Brandon Simpson has combined training a small stable with his sizable talent in the sulky to become a strong presence at the Meadowlands.
Simpson will steer three of his trainees, in addition to the rest of his catch drives, on Friday night. The 30-year-old Illinois native and son of noted trainer Dirk Simpson manages a stable of 13 horses at the Mark Ford Training Center in Wallkill, NY. After winning three straight titles at Prairie Meadows in Iowa, Simpson moved east - a decision that has paid off. In 2011, he posted a career high $2.2 million season with 168 wins as a driver. He currently ranks tenth in the driver standings.
“First of all, I just like the work and racing,” Simpson said. “I like coming to the barn and training the horses. There are so many top guys at that track and only so many horses to go around. If I have to train some of my own horses to make a living, then that’s OK. I’ve just picked up a couple of new horses in my barn, and I’ll try to race at some of the other tracks during the week when they open up soon.”
Mama Made Me Blue is one of those fresh prospects for Simpson. The Iowa-bred trotter by Weight Lifter (Muscles Yankee) makes his Meadowlands debut from post three in the first race on Friday. Mama Made Me Blue hit the board in 12 of 19 starts last season.
“We bought him for $50,000 privately,” Simpson said. “My dad had trained him in Illinois and found out he was for sale. I drove horses for his latest trainer, Mike Brink, and I also know the people who owned him, the Roland family. His last two lines in Chicago are nice and I trained him up pretty good. He’s missed a month, but he actually has some talent. Most of his wins came in Iowa and the fairs. He had a couple of breaking issues. He would get a bit skittish when horses came along side, but he seems fine now.”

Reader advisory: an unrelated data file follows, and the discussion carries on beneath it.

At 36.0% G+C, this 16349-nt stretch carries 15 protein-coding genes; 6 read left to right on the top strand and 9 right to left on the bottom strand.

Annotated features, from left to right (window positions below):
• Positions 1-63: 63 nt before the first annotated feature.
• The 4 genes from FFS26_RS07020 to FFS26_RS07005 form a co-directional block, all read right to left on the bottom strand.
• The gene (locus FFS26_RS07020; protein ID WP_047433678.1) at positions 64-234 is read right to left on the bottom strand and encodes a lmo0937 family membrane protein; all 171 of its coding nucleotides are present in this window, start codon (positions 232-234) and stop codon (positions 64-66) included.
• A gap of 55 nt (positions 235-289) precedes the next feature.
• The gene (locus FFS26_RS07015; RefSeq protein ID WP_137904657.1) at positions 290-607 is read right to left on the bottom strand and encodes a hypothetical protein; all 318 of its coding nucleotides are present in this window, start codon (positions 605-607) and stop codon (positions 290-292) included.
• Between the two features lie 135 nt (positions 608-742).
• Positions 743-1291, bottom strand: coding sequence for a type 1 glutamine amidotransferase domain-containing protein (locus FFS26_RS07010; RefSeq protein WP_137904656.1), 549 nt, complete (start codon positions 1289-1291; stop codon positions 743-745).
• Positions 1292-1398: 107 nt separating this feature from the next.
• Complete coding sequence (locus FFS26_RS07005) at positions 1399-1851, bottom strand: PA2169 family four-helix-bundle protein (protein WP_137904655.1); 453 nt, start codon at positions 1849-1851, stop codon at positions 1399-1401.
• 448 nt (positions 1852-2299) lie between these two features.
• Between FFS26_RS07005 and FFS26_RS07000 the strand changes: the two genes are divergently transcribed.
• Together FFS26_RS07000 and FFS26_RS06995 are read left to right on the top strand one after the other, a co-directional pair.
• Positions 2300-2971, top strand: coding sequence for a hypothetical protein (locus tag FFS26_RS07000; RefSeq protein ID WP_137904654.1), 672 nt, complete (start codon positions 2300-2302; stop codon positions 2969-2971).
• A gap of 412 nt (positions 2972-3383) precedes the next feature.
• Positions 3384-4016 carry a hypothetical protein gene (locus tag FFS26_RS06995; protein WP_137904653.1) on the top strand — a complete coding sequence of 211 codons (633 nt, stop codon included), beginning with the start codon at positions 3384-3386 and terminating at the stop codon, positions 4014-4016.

Pay Attention Jack, entered in the third race for fillies and mares, gets some class relief in her return to the Meadowlands for Simpson.
“The first time I raced her she was awesome (closing for second in :27.3),” he said. “Next time she was up in class and was just okay. Last time, I was concerned, so we pulled her blood and she scoped sick. I think she’ll be a lot better on Friday.”
Simpson also expects a good effort from Shesa Bragn Dragon in the eighth race.
“Last year, she was in $15,000 claimers and just got better,” Simpson noted. “Maybe it’s the Dragon Again thing [his progeny have the tendency to get better with age]. She’s definitely on her game right now.”
Simpson will steer Proud Moment in the fifth race invitational trot for trainer Robert Krivelin. Proud Moment (post eight) is off to strong start this meet with two wins, a second and a third under his belt.
“That horse is better now at age seven than he’s ever been,” Simpson said. “I drove him last year and now he’s as good as ever. He’s raced great against them, but it’s getting tougher every week. I met his trainer, Robert Krivelin, at Mark Ford’s place.”
Racing fans who look closely at Simpson’s red and gray driving colors will notice they bear the symbol of a cross.
“I’ve been a Christian all my life,” he said. “I believe in God and I wanted people to know that. It’s a big part of our family life. Our denomination is the Evangelical Free Church. I grew up Presbyterian and always went to the church my parents went to. We moved around so much and I wanted to find a church I enjoyed here. When my wife, Abigail and I moved out here, we went to six different churches before we found one we liked.”
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